Hyundai i10 review


What is?

It’s an endangered species, if you listen to the auto industry naysayers. City cars have the lowest profit margins of anything on a car manufacturer’s model list due to the fact that they are dirt cheap but can’t really skimp on expensive items like engines and such.

Even the costs of developing a supermini aren’t much less than something bigger – it takes a lot of clever thinking to pack everything into one, you know. And these days they have to come standard with much of the same expensive security and infotainment technology.

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And so we come to this third-generation Hyundai i10, a more sophisticated machine than we’ve seen with this badge before. It comes with some impressive big-car tech features, and while it still looks like it was built for a price, it’s less affordable than before. “Robust”, let’s say.

Are there electric options?

There are no electric or hybrid options available here, which would make the car extremely expensive and work against the low-cost simplicity of the car. If you want to be fancy, some city cars have gone electric: You can get EV versions of the Fiat 500 and Volkswagen Up, but they’re much more expensive than the i10.

All of this car’s rivals have been moving forward for years – you can still buy a screeching Fiat Panda, and the petrol versions of the 500 and Up are old models. Among the fresher options, Toyota has just released a sleek version of its Aygo SUV and Kia offers the Picanto (the sibling of the i10), the whips that launched in 2019.

Is the i10 still the same old, the same old then?

Well, that’s not to say that Hyundai hasn’t spent money on the car: the i10 platform was designed for this version of the car, with a longer wheelbase and wider body to increase passenger and cargo space, utilizing the same small naturally aspirated engine. gasoline engines as before.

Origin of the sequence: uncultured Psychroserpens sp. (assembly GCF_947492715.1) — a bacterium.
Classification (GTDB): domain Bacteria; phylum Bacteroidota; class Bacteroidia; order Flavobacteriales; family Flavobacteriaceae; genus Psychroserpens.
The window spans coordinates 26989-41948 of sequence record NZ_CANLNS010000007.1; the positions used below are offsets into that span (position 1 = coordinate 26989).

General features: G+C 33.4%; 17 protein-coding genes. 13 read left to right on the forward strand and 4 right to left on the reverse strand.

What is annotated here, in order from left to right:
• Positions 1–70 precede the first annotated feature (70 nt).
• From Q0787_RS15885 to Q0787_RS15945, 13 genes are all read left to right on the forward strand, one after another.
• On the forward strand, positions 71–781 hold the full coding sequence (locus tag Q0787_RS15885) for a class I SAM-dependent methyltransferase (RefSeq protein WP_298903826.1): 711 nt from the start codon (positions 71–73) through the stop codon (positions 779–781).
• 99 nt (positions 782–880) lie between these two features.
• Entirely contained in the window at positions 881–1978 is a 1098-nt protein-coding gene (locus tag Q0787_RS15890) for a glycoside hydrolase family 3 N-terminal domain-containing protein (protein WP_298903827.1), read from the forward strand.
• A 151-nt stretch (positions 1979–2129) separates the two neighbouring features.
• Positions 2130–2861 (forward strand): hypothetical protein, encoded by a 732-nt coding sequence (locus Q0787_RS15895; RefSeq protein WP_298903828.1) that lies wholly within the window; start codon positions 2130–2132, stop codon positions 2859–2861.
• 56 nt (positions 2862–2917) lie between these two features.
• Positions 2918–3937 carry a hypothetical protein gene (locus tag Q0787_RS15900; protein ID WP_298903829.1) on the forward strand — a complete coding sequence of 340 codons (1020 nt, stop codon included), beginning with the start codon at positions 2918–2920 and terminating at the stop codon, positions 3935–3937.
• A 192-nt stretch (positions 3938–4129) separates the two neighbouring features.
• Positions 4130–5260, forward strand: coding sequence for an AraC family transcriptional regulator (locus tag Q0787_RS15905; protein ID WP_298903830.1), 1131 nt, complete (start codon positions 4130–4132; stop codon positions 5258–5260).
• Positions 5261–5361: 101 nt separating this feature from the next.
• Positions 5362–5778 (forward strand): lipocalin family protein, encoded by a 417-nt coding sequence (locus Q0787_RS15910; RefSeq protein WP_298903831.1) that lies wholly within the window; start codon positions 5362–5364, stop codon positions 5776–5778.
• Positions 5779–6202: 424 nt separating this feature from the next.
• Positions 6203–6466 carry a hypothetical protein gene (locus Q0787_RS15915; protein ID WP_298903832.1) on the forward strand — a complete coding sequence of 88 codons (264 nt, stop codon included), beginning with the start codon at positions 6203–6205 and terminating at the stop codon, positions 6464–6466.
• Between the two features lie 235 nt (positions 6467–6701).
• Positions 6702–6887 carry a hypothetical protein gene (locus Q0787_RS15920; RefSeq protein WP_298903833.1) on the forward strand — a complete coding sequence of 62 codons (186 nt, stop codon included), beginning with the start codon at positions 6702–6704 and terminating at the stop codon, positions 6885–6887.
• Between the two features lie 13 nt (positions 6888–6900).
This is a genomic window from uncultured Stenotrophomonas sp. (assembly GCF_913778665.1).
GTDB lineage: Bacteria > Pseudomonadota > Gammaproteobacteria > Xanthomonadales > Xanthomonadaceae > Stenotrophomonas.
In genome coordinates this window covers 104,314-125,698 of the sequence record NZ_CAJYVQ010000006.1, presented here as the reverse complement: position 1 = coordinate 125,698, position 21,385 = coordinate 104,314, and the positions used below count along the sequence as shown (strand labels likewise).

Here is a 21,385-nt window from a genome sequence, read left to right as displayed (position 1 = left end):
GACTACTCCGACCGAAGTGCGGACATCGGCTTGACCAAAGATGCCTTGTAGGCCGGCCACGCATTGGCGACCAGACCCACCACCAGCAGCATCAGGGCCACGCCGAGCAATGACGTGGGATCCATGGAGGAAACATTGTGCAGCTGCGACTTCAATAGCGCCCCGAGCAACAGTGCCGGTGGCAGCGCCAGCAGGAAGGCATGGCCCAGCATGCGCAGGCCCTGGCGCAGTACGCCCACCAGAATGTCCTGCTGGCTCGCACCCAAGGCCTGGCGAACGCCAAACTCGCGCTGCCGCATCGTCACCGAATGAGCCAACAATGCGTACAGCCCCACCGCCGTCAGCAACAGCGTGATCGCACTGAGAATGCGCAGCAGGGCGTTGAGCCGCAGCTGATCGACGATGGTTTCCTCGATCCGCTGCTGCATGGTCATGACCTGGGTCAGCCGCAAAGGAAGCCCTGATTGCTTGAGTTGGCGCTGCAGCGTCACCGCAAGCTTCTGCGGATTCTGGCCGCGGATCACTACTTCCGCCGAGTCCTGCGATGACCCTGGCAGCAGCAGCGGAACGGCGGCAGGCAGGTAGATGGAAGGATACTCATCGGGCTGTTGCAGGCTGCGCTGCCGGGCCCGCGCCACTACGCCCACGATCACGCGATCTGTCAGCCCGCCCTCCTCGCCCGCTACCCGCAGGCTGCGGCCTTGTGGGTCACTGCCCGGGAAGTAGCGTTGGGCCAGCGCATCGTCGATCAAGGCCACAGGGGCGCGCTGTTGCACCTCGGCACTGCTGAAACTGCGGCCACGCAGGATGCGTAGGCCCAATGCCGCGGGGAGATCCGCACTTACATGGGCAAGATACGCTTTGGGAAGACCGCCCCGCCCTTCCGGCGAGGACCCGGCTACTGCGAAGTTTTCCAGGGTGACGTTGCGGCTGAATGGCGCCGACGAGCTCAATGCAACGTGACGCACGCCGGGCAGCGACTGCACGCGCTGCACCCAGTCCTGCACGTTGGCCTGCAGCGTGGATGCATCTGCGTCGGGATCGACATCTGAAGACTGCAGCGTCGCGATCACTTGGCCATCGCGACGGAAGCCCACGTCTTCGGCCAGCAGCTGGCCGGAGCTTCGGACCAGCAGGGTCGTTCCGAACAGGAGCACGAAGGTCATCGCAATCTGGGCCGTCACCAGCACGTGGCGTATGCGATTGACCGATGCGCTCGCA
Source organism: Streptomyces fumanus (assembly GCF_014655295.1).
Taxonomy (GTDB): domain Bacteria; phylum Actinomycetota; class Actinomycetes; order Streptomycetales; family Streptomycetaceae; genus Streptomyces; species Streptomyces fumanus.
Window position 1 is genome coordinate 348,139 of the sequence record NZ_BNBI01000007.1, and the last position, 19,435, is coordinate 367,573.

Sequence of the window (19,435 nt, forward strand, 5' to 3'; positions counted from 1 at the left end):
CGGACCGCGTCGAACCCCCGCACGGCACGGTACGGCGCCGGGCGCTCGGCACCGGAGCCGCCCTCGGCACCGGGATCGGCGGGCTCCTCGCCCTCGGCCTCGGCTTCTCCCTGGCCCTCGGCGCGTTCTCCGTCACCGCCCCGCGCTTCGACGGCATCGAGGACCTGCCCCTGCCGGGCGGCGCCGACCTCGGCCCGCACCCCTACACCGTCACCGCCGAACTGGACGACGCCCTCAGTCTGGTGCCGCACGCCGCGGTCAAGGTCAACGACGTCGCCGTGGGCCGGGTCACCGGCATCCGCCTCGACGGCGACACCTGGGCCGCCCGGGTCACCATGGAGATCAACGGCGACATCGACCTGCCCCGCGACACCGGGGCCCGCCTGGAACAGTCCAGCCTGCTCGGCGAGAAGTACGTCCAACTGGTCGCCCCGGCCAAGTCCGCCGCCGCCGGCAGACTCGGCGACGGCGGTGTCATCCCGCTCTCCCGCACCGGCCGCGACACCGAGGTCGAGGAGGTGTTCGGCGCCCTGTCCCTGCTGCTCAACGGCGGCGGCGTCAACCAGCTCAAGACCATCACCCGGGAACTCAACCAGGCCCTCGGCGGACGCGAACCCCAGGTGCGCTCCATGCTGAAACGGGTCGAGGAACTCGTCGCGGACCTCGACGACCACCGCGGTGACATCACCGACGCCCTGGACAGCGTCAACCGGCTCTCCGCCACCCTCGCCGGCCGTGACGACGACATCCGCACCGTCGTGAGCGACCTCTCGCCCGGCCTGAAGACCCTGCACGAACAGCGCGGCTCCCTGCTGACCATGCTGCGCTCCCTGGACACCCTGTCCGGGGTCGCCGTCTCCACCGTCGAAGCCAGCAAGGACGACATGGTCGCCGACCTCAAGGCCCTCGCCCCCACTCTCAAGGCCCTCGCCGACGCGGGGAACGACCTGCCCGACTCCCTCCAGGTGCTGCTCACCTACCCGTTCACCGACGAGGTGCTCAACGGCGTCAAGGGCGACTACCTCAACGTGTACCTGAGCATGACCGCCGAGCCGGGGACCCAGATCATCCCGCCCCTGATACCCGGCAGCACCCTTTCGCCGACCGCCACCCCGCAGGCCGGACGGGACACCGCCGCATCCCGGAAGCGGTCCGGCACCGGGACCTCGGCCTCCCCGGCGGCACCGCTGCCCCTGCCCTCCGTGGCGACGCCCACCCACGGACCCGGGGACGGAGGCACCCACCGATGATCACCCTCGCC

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It looks like a new car, and the styling is certainly better today than ever on the i10. The car really benefits from the company’s latest styling language, which looks sharper and more proportionate than in the last car.

Are the specification levels correct?

There’s plenty of life-enhancing tech available in the i10, you don’t need to suffer for opting for a budget city car. Most versions feature an 8-inch touchscreen with Apple CarPlay, and all have lane-keeping technology, automatic high beams, and hill start. The top-of-the-line Premium car is packed with adult toys, including heated and air-conditioned seats and steering wheel.

Prices start around £13,000, which sounds expensive but is still £2,5000 to £3,000 cheaper than entry-level supermini models like the Vauxhall Corsa or Ford Fiesta.

Our choice of the range.

hyundai i10 front
1.2MPi SE Connect 5-Door

What’s the verdict?

City cars aren’t dead yet: the i10 is grown-up, comfortable and equipped

Kudos to Hyundai for dreaming up a new city car when many other automakers canned theirs. Not everyone can afford to spend a lot of money on an electric car, and there is still room in the market for cheap, small, fun and relatively simple cars like the i10.

The i10 offers impressive levels of technology, a relatively spacious interior for a city car, and feels grown-up to drive, if not particularly agile.

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Hyundai i10 hatchback dynamic front endHyundai i10 hatchback corneringInner trunk Hyundai i10 hatchback

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